Community Participation Indicators consists of 20 questions about various social activities and community roles. Participants are asked to rate their frequency of engagement, whether it was important, and whether they were doing it enough.




Information from the National Library of Medicine

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Ages Eligible for Study:   18 Years and older   (Adult, Older Adult)
Sexes Eligible for Study:   All
Accepts Healthy Volunteers:   No
Criteria

Inclusion Criteria:

  • Self-report diagnosis of MS
  • Age ≥ 18 years
  • Fatigue Severity Scale score ≥ 4
  • Ability to speak English

Exclusion Criteria:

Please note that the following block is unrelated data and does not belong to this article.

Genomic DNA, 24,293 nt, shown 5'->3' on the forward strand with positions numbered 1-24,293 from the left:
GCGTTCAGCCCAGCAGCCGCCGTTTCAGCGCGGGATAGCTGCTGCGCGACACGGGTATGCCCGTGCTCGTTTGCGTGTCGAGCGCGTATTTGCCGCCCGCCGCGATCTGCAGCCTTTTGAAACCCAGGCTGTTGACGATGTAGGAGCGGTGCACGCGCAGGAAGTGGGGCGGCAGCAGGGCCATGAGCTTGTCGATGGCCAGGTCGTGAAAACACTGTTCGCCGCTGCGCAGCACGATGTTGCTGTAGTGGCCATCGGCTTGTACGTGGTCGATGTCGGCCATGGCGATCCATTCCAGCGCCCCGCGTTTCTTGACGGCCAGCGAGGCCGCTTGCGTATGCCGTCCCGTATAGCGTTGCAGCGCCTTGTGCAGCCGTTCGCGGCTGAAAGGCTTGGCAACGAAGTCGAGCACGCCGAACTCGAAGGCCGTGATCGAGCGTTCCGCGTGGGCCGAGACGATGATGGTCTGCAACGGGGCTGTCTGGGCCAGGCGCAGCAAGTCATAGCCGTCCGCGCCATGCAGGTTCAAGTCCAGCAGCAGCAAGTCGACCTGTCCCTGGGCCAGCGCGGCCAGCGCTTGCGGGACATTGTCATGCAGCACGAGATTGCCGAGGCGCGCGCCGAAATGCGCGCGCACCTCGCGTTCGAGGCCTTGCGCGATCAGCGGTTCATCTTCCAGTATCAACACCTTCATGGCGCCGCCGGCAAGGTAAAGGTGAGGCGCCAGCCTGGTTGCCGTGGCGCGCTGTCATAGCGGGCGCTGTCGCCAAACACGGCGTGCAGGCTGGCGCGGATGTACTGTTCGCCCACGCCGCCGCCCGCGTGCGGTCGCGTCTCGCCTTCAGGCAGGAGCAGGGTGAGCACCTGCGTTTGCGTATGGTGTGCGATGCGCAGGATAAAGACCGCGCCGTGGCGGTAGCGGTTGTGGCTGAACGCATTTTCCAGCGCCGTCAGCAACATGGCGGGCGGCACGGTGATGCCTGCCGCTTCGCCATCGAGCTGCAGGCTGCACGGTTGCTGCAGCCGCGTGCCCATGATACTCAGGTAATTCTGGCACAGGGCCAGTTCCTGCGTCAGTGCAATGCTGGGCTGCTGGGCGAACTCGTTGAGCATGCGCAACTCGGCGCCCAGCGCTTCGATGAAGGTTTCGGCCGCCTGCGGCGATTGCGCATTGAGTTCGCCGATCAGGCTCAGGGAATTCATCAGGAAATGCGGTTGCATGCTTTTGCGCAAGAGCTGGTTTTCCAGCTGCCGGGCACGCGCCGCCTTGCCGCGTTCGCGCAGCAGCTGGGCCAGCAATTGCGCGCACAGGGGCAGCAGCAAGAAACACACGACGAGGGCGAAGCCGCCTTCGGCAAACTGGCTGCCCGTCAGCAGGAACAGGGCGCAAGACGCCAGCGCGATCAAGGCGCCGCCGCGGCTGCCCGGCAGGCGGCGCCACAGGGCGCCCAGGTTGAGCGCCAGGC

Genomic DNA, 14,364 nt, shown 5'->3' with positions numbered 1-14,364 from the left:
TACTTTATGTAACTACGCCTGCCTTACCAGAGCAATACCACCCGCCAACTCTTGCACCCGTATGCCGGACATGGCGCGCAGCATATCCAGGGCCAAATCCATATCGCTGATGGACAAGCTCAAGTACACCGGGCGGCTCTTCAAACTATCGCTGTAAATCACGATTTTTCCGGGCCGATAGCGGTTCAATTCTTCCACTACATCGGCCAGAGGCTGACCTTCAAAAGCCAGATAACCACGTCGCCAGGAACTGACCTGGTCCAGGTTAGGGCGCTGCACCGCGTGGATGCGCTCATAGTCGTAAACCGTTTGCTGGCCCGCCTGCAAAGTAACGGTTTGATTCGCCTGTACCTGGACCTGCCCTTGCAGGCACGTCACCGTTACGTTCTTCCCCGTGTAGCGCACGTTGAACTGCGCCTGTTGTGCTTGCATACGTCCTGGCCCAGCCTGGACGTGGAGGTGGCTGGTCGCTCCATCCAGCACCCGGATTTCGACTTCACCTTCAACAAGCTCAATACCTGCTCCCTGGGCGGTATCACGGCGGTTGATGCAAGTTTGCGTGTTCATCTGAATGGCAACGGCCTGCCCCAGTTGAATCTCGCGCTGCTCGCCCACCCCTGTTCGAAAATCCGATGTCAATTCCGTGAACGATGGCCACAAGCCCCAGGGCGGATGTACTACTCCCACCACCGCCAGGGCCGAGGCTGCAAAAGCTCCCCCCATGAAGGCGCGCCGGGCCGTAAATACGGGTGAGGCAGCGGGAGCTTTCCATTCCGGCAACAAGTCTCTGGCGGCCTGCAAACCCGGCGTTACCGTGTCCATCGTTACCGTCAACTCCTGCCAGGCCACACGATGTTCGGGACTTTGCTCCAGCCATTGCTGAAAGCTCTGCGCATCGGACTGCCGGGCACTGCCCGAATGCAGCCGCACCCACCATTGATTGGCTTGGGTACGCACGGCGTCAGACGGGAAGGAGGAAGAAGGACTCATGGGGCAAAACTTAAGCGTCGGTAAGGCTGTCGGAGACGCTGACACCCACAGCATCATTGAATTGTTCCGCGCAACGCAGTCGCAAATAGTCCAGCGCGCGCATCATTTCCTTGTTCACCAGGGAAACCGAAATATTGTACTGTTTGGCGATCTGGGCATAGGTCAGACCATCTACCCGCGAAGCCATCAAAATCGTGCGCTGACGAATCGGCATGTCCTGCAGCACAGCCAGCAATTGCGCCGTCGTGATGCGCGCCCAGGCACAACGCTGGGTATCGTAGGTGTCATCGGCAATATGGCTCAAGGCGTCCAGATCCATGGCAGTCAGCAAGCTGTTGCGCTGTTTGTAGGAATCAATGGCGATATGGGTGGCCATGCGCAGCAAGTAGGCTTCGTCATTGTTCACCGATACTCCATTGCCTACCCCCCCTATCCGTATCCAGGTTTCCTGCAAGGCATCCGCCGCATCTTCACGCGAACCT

• Individual must be capable of providing consent (Assessed with questionnaire)
  • Unable to access the internet or unable to travel to in-person sessions

Information from the National Library of Medicine

To learn more about this study, you or your doctor may contact the study research staff using the contact information provided by the sponsor.

Please refer to this study by its ClinicalTrials.gov identifier (NCT number): NCT03550170


Contacts
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Contact: Matthew Plow, PhD (216)3688969 map208@case.edu

Locations
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United States, Illinois
University of Illinois at Chicago Recruiting
Chicago, Illinois, United States, 60612
Contact: Kathy Preissner, EdD       kpreiss@uic.edu   
Sub-Investigator: Kathy Preissner, EdD         
United States, Minnesota